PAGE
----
Teenager-mom Heart-to-Heart about Pornography

from Victoria's Sex Blog



Until you’ve actually had a baby, you cannot have a CLUE what you’re in for… and it’s the same with sex. I remember my shock (and absolute THRILL!) the first time a male hand slid behind the zipper of my jeans to touch my pelvis, and lower… and although I’d been doing some heavy duty making out until then, I had absolutely no idea how fabulous another person’s touch could feel on my private parts. I guess I am one of the fortunate young girls who truly was a virgin before that happened; from the stories I have heard from girlfriends, it’s not quite the same when you have already been touched way before you were ready or willing.


After reading about the negative effects of too-accessible pornography on children and youth, I sat down with my two teenage boys and told them we were going to have a talk about just that. They were pretty cool about it… they knew I knew they looked at porn (although I don’t know how much) and they know I know something about it because they know that I’ve drawn it, although I can’t be sure about how much of my work they have actually seen either. My attitude up until now has been to keep this work discreet, but not completely hidden; they know I draw and photograph the nude body and they know I do something about sexuality, but what exactly…?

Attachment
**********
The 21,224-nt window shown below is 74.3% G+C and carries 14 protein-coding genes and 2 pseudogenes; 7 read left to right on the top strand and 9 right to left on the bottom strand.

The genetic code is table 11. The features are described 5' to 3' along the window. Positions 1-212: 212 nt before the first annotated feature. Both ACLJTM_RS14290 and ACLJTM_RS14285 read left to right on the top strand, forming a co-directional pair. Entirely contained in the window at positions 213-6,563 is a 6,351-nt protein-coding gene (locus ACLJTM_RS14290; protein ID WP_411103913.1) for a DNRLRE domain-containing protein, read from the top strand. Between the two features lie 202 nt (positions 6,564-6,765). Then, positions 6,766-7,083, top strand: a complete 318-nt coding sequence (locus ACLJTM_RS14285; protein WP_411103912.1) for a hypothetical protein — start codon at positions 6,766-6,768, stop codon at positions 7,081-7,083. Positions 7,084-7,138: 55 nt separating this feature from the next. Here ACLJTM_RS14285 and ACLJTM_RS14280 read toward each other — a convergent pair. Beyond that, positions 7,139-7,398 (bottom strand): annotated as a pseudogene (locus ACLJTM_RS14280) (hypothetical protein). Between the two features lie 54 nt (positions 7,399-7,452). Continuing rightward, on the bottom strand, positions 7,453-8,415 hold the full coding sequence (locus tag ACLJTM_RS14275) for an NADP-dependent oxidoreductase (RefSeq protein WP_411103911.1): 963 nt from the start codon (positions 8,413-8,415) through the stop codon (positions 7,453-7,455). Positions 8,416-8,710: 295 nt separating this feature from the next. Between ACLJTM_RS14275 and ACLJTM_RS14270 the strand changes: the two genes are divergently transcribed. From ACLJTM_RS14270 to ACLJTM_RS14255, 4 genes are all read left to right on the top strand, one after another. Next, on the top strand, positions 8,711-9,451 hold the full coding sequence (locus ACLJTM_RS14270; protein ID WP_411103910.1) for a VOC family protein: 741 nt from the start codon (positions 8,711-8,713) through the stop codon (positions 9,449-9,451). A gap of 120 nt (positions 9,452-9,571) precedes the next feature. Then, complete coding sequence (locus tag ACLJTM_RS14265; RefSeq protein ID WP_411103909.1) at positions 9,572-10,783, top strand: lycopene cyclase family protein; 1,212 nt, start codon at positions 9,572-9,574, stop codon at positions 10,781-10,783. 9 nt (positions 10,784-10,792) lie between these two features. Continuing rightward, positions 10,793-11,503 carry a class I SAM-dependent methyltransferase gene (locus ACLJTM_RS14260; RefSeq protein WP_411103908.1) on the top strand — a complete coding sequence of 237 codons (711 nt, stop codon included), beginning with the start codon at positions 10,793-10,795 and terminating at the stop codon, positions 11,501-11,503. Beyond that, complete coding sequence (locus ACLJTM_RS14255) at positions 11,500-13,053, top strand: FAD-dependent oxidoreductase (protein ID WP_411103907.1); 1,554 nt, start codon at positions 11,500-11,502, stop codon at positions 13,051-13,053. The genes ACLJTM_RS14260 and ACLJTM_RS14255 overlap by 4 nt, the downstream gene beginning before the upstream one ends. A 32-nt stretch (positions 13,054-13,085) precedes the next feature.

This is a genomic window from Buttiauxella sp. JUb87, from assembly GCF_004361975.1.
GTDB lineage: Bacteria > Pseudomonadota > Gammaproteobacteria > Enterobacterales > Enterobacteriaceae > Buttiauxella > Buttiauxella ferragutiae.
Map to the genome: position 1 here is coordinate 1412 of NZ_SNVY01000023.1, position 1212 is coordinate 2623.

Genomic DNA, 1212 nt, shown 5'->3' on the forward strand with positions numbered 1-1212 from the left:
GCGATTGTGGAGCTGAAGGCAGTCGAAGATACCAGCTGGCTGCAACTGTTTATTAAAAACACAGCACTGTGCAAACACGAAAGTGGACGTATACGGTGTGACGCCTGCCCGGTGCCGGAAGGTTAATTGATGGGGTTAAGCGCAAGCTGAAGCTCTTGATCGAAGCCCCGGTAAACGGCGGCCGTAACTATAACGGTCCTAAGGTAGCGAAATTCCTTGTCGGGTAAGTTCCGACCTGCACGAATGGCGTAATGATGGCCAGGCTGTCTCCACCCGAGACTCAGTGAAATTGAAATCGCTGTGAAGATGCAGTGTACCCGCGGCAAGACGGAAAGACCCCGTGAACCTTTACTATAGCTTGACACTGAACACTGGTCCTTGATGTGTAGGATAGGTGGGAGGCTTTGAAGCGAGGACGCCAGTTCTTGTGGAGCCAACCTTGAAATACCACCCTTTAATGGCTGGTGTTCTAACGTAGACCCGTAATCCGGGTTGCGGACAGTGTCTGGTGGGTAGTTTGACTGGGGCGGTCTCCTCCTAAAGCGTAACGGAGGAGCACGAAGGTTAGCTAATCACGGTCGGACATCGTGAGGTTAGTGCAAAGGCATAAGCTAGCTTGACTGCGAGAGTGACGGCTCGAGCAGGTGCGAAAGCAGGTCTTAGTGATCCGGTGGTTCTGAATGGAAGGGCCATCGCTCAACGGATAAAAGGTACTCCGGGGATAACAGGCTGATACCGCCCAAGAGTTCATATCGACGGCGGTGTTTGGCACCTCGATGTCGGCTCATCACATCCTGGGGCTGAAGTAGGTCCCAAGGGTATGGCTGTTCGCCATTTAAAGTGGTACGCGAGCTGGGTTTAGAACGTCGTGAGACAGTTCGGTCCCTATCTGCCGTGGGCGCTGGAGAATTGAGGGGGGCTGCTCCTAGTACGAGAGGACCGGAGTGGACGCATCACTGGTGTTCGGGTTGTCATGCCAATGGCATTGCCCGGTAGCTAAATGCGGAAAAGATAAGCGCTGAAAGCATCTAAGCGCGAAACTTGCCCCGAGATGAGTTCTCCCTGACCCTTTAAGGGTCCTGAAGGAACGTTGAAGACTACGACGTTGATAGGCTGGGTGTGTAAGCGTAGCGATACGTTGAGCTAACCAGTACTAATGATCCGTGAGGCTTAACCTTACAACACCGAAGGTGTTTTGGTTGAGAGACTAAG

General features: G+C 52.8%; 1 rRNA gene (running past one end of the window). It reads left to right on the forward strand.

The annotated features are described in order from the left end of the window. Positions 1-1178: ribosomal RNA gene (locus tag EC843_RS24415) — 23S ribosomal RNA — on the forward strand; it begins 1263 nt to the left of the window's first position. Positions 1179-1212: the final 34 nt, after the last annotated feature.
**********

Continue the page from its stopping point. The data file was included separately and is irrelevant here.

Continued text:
victorias sketchbook's picture

If love is timeless, loving sexual contact can be too!

from Victoria's Sex Blog



As I get older, it’s becoming clearer to me that we really know nothing about anything until we’ve actually experienced it.  And we’re never really prepared for it until we get there. I just read a most disturbing report about the impact of Internet pornography on youth and children by two Montreal reporters, Isabelle Maher and Martin Bisaillon - if you read French, please look it up. They are sounding an alarm that needs to be sounded loud and clear to make us (adults-parents-society) wake up to the devastating impact that overly accessible porn-as-sex-education is having on our children. So today I want to focus, as usual, on love expressed sexually, by honouring some people who have long been making an effort to make a difference.


Bill and Desiree, whom I had the pleasure of illustrating together from a photo-still (above) are people who care enough about sharing positive images of sexuality to share their own private moments of passion with others. Both have written for sex-positive publications, and Bill writes lovely erotic poetry that I have already included and will continue to publish on this blog. Last year they shared their story through interviews and scenes of lovemaking with Comstock films, a couple-run company that makes DVDs of real people having real sex, and I was fortunate enough to be able to see their particular DVD and use stills from it to create drawings. Thank you  Joan Price for putting us in contact, to Tony and Peggy at Comstock for allowing this precious collaboration, and to Bill and Desiree for continuing to spread their love!